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Security can still make or break mobile-payment systems

The market for these systems is getting crowded, but the only way to attract customers to them is to make them inherently safe

By Kenneth van Wyk
August 29, 2012 08:40 AM ET

Computerworld - Way back in January 2011, I talked about a dawn of mobile payment systems that seemed about to break. A year and a half later, it appears to have been a false dawn, but light is starting to spread on the horizon.

One system that I mentioned back then did come to pass. The Starbucks system that lets you pay via iPhone is up and running and seems to work adequately, though as far as I can tell, it hasn't been a roaring success.

My observations are hardly scientific (and back in December, Starbucks claimed that 26 million transactions had been conducted using its mobile-payment app, making it the largest such program in the U.S.), but I rarely see other Starbucks customers using their iPhones to pay at Starbucks. It could be that people just don't want to go to the hassle of setting up an account -- you have to register a Starbucks account and tether it to your credit card. Whatever the reason, I hardly ever see anyone but me using the system at my local shop.

Regardless of whether people are clamoring to pay for their morning brew with their iPhones, the mobile-payment market is getting more crowded. One player, Square, is offering a mobile payment app that lets customers pay for goods at Square-using merchants with a minimum of fuss. This could be a success, since small merchants that have steered away from accepting credit cards are attracted to another Square offering, a miniature credit card reader and app that works on many varieties of smartphone. An attractive aspect of Square's mobile-payment app is that the merchant never sees the customer's credit card number, unlike with the Starbucks system. Actually, it's about to be just like the Starbucks system, since Starbucks has announced that it will be rolling out Square shortly to its stores. (It isn't clear whether that will replace Starbucks' existing payment system or augment it.) If I'm correct about why Starbucks' system hasn't been widely adopted, the Starbucks deal is sure to boost Square's position as a mobile-payment purveyor.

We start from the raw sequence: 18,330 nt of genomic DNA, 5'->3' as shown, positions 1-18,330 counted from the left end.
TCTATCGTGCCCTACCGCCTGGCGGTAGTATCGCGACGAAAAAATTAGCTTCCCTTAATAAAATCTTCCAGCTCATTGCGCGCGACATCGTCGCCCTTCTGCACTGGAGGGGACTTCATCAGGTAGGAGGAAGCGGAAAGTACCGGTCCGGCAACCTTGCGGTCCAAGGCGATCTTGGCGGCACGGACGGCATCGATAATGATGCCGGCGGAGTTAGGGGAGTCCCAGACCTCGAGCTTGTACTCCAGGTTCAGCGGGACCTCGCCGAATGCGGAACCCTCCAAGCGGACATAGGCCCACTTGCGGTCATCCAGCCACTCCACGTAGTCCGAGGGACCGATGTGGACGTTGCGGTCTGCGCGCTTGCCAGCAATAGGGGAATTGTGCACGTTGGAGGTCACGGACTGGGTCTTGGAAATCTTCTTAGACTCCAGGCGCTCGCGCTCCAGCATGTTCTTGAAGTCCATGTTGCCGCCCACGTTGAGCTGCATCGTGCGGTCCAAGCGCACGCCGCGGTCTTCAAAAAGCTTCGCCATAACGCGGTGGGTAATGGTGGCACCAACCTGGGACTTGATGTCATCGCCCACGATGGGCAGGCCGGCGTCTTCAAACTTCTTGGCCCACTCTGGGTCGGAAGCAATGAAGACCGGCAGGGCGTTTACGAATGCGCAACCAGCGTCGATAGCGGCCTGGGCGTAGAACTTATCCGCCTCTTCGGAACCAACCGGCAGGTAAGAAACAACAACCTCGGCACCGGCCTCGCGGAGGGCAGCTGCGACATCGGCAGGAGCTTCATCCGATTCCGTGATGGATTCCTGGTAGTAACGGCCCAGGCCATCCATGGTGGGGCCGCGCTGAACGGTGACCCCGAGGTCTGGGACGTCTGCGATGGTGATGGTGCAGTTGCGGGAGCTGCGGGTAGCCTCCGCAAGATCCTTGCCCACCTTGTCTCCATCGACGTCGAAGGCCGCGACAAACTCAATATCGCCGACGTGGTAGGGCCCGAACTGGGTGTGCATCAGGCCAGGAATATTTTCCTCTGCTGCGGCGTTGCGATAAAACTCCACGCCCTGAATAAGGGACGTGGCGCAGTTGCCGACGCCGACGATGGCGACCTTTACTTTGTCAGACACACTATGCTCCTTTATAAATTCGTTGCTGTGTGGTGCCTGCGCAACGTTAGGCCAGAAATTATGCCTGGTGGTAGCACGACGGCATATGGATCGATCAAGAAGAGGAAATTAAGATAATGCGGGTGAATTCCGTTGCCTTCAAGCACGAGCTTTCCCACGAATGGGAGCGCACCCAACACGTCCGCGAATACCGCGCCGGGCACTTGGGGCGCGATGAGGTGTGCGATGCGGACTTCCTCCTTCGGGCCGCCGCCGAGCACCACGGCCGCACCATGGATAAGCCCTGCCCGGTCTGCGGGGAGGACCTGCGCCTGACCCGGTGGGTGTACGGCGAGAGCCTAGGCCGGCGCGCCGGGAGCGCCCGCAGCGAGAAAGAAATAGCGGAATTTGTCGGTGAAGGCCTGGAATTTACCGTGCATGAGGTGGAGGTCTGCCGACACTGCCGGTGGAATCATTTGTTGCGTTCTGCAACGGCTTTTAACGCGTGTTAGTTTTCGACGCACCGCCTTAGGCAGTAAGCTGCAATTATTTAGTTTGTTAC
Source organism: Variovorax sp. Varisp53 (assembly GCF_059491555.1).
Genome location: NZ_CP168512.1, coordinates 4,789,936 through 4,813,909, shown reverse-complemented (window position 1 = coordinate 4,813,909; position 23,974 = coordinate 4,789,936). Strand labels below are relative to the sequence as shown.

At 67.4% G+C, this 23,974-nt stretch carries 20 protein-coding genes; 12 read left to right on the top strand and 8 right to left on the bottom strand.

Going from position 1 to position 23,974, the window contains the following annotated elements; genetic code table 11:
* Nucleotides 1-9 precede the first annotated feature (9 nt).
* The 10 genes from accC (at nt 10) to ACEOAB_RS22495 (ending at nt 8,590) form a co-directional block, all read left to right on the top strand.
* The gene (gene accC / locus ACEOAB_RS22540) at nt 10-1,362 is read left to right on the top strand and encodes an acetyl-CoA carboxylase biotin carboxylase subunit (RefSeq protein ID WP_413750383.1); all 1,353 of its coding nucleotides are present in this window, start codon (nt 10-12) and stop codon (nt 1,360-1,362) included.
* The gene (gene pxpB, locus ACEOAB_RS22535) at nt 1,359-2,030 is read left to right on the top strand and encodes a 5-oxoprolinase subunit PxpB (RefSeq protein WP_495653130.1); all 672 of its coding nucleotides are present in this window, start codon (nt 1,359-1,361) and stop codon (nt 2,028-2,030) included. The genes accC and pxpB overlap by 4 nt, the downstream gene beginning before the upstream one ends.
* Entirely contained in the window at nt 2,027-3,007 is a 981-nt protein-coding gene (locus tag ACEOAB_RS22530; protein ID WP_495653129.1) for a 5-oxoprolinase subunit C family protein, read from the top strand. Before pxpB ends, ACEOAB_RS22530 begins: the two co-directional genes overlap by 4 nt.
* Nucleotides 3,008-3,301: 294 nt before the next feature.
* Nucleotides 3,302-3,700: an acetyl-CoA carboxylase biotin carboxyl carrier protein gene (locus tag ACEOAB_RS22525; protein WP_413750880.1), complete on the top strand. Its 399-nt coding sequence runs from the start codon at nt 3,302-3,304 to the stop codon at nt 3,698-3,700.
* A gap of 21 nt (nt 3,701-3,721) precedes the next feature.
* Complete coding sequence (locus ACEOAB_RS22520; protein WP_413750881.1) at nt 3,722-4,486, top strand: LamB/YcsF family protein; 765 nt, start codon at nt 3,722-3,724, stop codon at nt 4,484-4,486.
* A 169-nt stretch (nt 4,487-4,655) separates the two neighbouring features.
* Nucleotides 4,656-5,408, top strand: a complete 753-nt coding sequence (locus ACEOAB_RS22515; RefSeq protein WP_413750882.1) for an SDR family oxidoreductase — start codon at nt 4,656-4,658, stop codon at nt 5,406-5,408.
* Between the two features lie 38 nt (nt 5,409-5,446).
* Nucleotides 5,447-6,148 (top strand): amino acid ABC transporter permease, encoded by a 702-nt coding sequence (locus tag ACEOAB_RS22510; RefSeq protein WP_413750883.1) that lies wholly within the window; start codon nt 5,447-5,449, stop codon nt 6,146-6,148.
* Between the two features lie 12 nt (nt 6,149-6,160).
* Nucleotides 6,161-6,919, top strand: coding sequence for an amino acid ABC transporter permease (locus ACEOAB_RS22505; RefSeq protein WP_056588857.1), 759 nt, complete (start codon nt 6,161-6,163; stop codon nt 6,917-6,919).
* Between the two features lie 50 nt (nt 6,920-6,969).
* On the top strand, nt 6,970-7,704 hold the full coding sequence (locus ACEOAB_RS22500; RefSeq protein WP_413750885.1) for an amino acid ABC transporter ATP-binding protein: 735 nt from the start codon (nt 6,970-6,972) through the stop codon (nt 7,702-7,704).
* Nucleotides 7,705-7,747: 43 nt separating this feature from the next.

And just recently, a group of major retailers including Wal-mart, Best Buy, Lowe's and CVS announced a system called Merchant Customer Exchange (MCX). While the details of that system aren't yet clear, it should further increase the visibility of mobile-payment options. Of course, PayPal and Google Wallet are also part of the mobile-payment space. And if that doesn't sound like enough, here comes Apple, whose iOS 6 will feature Passbook, an app that could help bring multiple systems together for use with many merchants and can also handle things like sporting-event tickets, concert tickets and airline boarding passes.



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